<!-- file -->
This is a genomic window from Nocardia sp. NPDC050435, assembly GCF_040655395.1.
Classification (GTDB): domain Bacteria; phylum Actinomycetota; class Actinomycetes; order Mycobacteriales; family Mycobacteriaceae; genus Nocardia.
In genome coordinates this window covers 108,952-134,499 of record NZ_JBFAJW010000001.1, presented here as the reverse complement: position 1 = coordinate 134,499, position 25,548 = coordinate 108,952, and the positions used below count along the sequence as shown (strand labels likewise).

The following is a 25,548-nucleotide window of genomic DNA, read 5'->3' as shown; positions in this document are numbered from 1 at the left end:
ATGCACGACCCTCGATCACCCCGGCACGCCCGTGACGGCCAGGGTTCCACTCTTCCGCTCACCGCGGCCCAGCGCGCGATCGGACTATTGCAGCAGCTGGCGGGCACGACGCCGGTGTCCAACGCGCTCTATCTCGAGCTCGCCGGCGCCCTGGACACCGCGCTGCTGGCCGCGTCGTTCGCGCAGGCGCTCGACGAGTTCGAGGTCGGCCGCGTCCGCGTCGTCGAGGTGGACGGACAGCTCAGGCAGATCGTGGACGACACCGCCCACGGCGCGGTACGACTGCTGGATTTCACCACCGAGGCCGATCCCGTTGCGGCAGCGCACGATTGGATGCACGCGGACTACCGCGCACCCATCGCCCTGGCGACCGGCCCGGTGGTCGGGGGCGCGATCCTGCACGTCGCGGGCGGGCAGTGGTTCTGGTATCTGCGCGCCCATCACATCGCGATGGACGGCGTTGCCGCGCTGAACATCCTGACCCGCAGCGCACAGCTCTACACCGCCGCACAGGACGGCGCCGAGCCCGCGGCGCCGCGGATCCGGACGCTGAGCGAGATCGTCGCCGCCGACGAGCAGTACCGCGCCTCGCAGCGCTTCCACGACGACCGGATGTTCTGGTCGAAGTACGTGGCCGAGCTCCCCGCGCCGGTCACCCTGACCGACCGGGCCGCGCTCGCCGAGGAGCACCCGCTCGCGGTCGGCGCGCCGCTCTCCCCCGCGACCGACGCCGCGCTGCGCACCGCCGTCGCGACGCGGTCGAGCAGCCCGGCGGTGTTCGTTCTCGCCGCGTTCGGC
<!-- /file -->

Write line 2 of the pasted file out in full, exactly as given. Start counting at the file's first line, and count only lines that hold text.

Classification (GTDB): domain Bacteria; phylum Actinomycetota; class Actinomycetes; order Mycobacteriales; family Mycobacteriaceae; genus Nocardia.